10-Year-Old Nigerian Refugee Becomes US National Chess Master After Fleeing Nigeria Over Boko Haram Crisis
In 2019, Adewunmi, whose family had fled Nigeria for the US over the Boko Haram crisis, made the headlines after winning 2019 New York chess championship while living in a homeless center on religious asylum.
His story touched hearts and a GoFundMe page was created for him. A total of $254,448 (N97m) was raised, which helped the chess prodigy and his family to move into an apartment.
The young boy who picked up chess just four years ago ended up becoming a transformational move that has helped change everything for his family.
Nicholas Kristof, a columnist for New York Times who was one of Adewumi’s early admirers, confirmed the latest feat on Sunday.
It was gathered that the game the 5th grader played to snag the national title was that of the Chess Club of Fairfield County (CCFC). It was earlier billed to hold on May 1, with Adewunmi listed as one of the players to compete.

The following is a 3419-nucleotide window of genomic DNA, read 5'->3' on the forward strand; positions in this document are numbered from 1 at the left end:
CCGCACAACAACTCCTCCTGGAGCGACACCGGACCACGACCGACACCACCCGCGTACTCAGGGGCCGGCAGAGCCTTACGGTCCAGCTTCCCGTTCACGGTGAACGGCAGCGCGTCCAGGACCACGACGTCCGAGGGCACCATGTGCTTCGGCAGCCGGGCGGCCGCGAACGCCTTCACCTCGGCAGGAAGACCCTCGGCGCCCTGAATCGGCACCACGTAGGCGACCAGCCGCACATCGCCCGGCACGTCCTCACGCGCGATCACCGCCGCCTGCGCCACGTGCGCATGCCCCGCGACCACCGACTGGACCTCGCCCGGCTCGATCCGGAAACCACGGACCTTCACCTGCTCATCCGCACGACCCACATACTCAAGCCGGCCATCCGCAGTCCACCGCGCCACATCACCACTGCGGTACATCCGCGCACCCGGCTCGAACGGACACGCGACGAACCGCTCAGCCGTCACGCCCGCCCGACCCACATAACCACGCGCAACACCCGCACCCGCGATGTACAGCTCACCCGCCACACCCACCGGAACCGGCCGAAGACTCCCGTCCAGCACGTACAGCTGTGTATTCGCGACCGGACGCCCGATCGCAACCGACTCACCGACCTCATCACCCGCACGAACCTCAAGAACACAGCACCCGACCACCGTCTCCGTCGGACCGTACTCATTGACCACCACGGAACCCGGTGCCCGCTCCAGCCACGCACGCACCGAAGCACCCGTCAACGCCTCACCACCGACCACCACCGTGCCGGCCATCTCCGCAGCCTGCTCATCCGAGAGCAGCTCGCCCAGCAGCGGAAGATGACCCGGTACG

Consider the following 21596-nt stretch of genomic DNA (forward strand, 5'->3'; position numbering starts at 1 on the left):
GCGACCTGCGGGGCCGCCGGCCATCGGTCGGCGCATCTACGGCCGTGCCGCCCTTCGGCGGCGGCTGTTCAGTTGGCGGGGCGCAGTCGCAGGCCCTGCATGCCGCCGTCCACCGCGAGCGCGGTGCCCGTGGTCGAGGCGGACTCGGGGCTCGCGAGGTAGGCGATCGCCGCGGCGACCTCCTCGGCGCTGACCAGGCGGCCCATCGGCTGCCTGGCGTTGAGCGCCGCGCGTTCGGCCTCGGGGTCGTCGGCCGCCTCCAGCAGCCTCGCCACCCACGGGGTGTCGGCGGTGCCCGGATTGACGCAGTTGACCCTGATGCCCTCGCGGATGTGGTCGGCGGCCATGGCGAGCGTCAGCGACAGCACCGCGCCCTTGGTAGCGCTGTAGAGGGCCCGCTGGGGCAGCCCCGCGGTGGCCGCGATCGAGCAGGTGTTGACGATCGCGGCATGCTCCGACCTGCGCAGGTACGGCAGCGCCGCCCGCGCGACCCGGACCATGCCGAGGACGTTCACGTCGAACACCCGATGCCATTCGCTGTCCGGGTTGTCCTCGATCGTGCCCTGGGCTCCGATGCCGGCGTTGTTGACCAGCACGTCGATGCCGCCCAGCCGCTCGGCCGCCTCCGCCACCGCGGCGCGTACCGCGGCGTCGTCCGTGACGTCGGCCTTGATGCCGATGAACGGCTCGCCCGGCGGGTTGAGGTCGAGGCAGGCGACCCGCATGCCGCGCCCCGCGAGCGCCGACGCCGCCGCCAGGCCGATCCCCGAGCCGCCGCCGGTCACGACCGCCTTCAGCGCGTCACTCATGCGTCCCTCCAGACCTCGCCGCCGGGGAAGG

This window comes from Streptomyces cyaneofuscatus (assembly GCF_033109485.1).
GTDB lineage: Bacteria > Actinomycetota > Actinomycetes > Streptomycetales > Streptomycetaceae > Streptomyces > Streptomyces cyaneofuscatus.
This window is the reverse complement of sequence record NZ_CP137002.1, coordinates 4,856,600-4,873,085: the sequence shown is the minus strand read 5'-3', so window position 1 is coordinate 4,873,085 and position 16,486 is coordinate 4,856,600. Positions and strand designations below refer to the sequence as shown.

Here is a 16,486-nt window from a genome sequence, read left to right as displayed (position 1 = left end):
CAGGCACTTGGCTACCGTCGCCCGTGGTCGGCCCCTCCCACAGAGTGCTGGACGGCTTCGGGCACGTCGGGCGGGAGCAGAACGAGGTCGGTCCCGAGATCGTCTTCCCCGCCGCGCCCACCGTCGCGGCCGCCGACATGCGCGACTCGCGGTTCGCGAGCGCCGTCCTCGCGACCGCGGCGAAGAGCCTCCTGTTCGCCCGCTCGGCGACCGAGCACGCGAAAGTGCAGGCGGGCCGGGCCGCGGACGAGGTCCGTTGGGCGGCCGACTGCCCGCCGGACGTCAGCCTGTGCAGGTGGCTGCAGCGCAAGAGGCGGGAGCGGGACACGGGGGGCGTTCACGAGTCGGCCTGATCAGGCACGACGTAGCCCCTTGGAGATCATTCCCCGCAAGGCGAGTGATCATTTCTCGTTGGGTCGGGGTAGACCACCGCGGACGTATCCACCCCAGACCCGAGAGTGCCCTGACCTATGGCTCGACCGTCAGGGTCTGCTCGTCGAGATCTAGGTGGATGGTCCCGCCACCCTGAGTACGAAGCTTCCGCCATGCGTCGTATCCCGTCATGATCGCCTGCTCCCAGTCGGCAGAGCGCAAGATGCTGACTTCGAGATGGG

Tani is a reminder: Talent is universal, but opportunity is not. He was lucky that his homeless shelter was near a school with a chess program. It waived the chess club fees for him. He’s also a reminder that refugees enrich our country (I say that as the son of a refugee).
— Nicholas Kristof (@NickKristof) May 2, 2021
He now boasts a chess rating of a tremendous 2223 – a 2200 is needed to gain the chess master title.
US body overseeing chess competitions adds;
Less than one percent of rated players hold the title. An Original Life Master is a National Master who played 300 games with a rating [of] over 2200 points amassed from games.
The 10-year-old still has a couple of years to make that happen, with that honour currently belonging to Ukrainian Sergey Karjakin, who was 12 years old when he became a grandmaster in 2003. But Tani is well on his way.